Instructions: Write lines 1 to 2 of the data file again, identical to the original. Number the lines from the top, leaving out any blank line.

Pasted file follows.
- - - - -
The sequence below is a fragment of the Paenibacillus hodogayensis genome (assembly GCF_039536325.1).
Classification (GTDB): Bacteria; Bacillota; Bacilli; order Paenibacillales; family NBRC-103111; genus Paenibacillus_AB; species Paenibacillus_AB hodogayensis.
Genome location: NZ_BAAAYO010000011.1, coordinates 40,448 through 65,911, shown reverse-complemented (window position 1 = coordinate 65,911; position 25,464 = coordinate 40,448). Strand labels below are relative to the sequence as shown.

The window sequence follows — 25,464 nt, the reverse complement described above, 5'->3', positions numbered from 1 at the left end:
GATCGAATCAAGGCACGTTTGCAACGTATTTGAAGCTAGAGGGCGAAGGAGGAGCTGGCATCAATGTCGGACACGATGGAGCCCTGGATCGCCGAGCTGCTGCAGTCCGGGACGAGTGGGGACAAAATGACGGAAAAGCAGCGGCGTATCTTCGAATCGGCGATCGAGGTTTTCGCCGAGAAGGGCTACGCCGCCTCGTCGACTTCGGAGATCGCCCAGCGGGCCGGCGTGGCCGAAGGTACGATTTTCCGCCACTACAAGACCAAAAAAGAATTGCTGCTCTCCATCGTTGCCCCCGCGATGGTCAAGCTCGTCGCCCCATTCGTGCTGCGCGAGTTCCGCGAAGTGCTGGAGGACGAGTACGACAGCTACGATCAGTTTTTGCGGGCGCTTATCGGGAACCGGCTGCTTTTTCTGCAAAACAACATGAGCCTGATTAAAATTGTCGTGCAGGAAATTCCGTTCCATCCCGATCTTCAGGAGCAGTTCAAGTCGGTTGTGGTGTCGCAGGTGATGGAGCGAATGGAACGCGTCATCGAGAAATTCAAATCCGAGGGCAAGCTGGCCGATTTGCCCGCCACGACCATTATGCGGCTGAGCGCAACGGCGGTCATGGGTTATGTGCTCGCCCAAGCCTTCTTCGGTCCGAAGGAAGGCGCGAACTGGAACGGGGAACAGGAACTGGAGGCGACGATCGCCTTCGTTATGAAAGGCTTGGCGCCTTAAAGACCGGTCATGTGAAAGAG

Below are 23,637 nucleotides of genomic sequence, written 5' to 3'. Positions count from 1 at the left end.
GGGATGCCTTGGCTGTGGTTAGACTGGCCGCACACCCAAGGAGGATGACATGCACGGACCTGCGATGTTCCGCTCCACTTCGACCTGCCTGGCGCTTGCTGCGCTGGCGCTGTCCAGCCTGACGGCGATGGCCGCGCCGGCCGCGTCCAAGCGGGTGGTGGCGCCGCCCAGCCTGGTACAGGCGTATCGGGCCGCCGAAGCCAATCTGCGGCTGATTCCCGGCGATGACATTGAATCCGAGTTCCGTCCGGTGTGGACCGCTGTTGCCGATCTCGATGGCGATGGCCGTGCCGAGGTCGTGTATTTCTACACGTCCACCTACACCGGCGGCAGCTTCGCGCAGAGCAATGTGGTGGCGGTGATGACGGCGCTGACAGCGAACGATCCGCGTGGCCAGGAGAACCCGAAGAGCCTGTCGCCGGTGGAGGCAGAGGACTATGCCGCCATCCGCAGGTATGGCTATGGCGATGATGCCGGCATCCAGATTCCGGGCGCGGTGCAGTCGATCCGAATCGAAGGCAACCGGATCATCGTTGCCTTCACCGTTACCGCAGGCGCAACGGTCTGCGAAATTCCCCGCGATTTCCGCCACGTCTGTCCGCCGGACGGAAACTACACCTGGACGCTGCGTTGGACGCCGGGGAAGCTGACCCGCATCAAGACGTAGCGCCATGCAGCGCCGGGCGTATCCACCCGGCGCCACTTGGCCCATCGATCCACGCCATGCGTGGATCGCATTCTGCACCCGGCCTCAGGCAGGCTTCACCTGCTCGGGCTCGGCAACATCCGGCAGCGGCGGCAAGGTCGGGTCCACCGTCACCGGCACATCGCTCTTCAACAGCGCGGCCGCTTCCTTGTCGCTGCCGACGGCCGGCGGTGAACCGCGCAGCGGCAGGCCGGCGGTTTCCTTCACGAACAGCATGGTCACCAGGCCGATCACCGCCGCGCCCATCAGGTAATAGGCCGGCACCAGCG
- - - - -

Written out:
The sequence below is a fragment of the Paenibacillus hodogayensis genome (assembly GCF_039536325.1).
Classification (GTDB): Bacteria; Bacillota; Bacilli; order Paenibacillales; family NBRC-103111; genus Paenibacillus_AB; species Paenibacillus_AB hodogayensis.